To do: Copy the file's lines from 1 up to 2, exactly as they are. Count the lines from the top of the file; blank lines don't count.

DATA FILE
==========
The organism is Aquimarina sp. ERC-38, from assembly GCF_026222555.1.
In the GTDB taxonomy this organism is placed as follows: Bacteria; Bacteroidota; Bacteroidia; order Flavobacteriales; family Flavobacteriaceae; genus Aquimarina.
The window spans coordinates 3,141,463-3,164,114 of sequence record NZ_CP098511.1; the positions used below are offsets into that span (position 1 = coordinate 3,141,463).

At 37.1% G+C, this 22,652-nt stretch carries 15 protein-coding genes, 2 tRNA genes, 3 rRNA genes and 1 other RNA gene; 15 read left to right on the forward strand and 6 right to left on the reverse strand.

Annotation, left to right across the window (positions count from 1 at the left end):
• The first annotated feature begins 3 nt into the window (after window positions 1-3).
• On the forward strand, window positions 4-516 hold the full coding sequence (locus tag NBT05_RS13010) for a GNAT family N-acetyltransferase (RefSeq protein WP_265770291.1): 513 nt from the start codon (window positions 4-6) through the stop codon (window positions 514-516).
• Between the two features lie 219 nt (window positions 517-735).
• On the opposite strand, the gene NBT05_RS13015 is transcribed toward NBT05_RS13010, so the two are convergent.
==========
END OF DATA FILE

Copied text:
The organism is Aquimarina sp. ERC-38, from assembly GCF_026222555.1.
In the GTDB taxonomy this organism is placed as follows: Bacteria; Bacteroidota; Bacteroidia; order Flavobacteriales; family Flavobacteriaceae; genus Aquimarina.